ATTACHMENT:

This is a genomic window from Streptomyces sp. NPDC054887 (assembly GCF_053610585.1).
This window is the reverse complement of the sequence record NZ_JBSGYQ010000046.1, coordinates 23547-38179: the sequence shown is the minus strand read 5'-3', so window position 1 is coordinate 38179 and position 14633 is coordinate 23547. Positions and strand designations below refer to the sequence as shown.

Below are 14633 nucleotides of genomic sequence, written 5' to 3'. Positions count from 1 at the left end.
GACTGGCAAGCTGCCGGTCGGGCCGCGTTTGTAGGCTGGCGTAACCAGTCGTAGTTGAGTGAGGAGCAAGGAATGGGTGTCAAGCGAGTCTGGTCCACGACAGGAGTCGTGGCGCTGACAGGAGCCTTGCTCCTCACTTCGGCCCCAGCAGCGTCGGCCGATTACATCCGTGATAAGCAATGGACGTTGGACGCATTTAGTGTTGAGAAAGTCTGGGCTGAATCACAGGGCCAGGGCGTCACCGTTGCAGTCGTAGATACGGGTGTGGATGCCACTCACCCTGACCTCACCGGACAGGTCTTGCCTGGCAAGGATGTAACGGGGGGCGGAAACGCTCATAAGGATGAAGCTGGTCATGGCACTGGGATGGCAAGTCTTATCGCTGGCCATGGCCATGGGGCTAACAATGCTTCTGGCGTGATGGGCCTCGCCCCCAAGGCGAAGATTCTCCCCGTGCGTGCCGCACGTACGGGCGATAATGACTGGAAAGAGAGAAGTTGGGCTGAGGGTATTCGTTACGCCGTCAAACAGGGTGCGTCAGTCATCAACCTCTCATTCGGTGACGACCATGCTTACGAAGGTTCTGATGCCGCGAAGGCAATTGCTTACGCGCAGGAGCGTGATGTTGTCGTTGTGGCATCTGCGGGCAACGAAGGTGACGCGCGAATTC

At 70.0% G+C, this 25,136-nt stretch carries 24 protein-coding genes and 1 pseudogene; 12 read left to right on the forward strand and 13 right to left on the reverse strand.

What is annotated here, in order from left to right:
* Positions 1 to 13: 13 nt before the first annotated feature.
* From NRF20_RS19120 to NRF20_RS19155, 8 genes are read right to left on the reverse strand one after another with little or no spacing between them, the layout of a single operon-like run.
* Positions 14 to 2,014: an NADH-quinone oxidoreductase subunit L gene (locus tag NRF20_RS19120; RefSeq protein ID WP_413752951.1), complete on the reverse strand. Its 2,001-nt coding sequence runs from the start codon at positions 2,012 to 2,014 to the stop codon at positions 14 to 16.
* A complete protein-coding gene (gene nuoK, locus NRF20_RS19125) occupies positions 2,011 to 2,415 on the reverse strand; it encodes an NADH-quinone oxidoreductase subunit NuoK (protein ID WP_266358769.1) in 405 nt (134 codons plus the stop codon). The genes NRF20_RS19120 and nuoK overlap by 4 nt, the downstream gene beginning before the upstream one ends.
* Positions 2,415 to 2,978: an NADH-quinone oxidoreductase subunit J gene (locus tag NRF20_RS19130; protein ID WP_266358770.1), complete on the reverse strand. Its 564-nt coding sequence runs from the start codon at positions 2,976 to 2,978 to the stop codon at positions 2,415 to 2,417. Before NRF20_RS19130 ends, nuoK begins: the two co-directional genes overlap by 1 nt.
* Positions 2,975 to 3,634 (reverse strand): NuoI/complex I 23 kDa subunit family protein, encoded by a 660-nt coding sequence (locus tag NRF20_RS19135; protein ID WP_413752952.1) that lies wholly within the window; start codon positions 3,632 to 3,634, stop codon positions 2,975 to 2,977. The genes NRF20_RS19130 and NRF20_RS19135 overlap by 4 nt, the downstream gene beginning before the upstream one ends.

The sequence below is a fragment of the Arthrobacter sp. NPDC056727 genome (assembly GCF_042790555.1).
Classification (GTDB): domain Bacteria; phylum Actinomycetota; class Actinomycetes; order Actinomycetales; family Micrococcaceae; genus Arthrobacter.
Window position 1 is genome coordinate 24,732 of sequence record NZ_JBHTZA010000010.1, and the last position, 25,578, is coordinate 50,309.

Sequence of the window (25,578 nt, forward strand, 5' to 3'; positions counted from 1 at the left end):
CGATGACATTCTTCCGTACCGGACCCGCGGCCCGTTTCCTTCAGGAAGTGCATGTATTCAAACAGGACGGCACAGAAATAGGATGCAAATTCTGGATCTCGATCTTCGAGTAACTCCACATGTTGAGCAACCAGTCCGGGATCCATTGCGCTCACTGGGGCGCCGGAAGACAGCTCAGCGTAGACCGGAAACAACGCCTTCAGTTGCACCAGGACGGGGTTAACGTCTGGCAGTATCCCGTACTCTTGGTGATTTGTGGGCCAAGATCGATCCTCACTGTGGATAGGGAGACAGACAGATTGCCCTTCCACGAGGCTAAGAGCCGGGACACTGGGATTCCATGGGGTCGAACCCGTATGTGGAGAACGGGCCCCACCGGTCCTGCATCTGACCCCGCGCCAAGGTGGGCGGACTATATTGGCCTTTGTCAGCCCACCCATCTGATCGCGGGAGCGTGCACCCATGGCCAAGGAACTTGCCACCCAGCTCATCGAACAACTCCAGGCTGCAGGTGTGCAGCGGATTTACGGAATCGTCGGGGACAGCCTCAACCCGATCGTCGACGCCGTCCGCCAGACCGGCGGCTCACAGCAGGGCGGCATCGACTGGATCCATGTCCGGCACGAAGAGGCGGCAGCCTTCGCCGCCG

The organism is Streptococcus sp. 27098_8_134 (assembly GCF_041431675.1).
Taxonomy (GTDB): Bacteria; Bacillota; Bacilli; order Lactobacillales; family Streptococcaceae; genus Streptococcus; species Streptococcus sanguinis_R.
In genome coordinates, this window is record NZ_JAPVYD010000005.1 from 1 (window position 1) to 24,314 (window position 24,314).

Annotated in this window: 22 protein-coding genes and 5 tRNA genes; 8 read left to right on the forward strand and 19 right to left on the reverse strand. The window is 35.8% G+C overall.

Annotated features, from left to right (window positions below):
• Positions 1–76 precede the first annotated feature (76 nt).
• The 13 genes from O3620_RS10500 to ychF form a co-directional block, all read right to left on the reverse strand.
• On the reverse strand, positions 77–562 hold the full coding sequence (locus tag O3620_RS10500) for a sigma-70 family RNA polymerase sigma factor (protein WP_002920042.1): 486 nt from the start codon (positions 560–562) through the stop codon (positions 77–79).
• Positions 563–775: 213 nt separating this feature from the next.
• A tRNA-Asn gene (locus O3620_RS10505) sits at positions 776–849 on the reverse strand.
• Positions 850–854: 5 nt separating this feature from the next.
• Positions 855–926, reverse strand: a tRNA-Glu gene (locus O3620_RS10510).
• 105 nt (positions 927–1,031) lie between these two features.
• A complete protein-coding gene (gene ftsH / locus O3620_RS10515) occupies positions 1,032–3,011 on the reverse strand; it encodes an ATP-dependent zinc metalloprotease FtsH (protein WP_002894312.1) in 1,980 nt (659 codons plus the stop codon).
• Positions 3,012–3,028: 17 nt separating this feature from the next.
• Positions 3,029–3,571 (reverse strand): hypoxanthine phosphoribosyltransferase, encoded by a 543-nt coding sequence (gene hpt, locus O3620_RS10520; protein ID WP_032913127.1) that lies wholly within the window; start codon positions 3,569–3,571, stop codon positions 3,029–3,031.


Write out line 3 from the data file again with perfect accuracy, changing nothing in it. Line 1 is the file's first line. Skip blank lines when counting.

Below are 14633 nucleotides of genomic sequence, written 5' to 3'. Positions count from 1 at the left end.